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The Art of Finding Internet Access on the Road

The Art of Finding Internet Access on the Road

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    As I write this post, my internet access is intermittent at best. The wireless router that I’m supposed to have access to seems to work in spurts, and not very big ones. And as someone who depends on the internet to do my work, this is not a good thing. And because I’m on the road, my internet options are a bit more limited than they would otherwise be. But, after consulting the concierge and making a few phone calls of my own, I’ve got a whole list of internet options worth trying in a foreign city.

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    8 Internet Access Points On the Road

    1. Starbucks, Borders, McDonald’s and other chain hotspots. Many big chain cafes and coffee shops offer wireless internet, with varying levels of price (both straight out and a requirement of purchase). I’ve gone so far as adding on the T-mobile plan that allows me to log on to their wireless hotspots at Starbucks and other locations. And while I know the same doesn’t hold true for many people, if I’m not in a town with a Starbucks, I may have other issues beyond a lack of internet access.
    2. Local cafes. Many small coffee shops wireless internet, and usually it’s free. Internet seems to be one of the few arenas in which the locally-owned shops can compete with chains, and it allows you to get a bit more local color while traveling. If you’re staying at a hotel, you can probably get directions. If you’re couch-surfing, visiting relatives or using an alternate means of finding shelter, you may have to try following the hip-looking kids or asking around.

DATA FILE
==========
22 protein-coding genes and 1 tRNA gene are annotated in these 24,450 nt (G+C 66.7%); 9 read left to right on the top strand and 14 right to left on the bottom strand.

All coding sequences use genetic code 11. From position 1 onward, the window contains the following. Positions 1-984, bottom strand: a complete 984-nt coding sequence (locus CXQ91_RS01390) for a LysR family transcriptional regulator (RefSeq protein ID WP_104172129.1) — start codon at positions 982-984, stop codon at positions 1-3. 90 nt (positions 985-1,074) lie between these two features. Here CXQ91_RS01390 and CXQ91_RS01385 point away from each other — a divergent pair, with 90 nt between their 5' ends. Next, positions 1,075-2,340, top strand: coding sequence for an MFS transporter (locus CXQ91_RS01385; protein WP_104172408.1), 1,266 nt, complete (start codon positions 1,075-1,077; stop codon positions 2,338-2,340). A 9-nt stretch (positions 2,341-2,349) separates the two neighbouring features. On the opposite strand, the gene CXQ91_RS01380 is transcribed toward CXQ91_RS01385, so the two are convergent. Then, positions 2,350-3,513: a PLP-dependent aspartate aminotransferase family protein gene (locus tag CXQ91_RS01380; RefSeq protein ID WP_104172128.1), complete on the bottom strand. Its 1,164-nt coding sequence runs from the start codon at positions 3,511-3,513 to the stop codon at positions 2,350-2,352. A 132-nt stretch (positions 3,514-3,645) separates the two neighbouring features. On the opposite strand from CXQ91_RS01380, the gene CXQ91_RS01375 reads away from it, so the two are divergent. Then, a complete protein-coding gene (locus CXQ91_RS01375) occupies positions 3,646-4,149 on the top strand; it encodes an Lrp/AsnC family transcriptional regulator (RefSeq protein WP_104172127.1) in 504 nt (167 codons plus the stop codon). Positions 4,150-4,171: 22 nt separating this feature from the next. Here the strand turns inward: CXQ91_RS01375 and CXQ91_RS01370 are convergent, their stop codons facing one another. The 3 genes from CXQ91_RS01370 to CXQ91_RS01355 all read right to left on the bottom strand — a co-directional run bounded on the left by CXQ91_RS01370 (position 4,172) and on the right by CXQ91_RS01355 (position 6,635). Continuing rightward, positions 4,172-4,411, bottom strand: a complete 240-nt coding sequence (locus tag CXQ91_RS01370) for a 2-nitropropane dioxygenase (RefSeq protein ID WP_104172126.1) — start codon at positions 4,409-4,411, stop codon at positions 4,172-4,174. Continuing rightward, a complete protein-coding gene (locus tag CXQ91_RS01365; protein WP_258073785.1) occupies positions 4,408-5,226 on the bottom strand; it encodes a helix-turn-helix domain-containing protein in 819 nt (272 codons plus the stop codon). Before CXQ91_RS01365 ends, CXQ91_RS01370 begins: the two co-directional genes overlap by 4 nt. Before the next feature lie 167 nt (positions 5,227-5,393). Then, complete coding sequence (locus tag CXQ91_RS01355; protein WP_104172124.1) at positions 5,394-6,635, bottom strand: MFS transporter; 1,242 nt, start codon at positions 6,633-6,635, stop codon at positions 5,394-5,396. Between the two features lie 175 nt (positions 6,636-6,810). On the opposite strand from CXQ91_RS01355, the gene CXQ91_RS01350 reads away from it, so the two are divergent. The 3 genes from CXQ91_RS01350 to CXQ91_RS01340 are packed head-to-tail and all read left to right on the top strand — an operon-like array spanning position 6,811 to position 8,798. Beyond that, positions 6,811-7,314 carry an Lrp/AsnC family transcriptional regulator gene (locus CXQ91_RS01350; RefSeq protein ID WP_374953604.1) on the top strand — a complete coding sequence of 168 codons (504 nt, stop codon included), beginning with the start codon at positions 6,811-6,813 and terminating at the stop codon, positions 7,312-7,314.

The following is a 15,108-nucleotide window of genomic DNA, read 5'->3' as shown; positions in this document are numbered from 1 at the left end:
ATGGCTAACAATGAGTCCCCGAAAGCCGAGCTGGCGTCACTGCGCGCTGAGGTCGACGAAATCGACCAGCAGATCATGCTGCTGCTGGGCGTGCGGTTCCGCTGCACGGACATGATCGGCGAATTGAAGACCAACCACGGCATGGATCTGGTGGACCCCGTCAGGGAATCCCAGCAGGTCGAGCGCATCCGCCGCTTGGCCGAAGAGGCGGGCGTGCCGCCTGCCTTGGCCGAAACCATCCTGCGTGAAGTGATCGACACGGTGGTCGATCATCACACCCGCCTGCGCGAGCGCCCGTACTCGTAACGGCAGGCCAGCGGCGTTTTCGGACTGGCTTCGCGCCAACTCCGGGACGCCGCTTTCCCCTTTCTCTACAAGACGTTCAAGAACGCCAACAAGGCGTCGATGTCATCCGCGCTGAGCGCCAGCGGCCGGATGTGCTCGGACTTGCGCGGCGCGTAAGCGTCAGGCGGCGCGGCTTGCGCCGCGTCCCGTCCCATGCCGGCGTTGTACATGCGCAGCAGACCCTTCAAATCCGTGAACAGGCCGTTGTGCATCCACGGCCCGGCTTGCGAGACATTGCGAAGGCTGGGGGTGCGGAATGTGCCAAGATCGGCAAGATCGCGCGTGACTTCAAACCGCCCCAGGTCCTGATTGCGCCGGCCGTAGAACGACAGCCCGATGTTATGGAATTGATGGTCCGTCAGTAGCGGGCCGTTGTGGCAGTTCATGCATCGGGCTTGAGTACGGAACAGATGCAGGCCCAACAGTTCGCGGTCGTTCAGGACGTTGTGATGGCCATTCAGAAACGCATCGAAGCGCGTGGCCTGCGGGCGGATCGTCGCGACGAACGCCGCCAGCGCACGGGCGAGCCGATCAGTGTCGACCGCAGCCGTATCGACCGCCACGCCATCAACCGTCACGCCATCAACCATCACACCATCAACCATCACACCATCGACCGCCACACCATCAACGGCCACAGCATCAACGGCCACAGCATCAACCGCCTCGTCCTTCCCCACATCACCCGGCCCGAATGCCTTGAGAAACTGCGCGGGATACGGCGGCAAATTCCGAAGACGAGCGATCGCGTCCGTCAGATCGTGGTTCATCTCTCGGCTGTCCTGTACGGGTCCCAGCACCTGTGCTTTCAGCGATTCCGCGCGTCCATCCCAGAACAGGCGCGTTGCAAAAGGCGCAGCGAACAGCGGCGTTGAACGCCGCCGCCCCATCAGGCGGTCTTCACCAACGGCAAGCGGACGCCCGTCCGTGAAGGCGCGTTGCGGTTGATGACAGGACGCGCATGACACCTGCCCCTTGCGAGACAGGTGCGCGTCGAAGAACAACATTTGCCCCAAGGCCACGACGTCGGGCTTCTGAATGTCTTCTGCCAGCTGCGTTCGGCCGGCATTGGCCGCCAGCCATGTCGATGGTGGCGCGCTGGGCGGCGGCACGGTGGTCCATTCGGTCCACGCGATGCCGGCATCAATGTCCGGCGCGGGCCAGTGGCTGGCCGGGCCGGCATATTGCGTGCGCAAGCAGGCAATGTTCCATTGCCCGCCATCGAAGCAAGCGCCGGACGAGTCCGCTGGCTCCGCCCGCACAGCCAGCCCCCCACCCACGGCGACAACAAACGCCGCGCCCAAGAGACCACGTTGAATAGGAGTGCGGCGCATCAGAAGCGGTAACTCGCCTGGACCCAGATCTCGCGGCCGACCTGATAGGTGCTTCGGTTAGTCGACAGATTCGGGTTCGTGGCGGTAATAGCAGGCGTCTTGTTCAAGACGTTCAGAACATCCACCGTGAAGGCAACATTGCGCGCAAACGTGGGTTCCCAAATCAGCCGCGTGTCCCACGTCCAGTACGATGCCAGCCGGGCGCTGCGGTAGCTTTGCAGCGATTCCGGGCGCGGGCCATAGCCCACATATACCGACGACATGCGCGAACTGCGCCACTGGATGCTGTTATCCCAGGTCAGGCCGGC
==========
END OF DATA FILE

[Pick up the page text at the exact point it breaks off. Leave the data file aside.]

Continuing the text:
3. Internet cafes. I’ve only ever used an internet café when I was actually abroad, but I’ve started to notice a few in just about every city I visit. And internet cafes are often listed in the phonebook, which can make for a bit more convenience than going down the list of coffee shops trying to decide which ones offer wireless.
    4. Hotel business centers. Most hotels come equipped with a room full of computers, printers and fax machines. If you’re a guest, you’re likely to be able to use the center for free, but you may be able to walk in off the street and use it for a fee similar to what you might pay at an internet café. Unfortunately, of those business centers that do charge fees to guests, the rates to use a computer are often surprisingly high. My personal policy has been to skip on those with high fees: if I’m going to have to shell out a few bucks for internet, I’d like to at least get a cup of coffee with it.
    5. Public libraries. Public libraries often offer free internet access, but there are some hoops you may need to jump through: time restrictions, library cards, residency. In the past, I’ve been able to explain the situation to the librarian in charge and gotten a temporary waiver. I’ve had the best luck if I’m asking for such a favor during down times. One other less convenient aspect of using public libraries is closing time. Most libraries close right when I’m starting to really get into my work, making them useful but not the best option for me.
    6. Tourism offices. I wouldn’t have necessarily thought of tourism offices as the greatest place to find internet access, personally. But I’ve found that many offices have internet kiosks of various types as a service to tourists. I even spotted the following sign as I was driving through Kansas yesterday at a combination rest stop / tourism office: “Maps. Internet Access. Free Coffee.”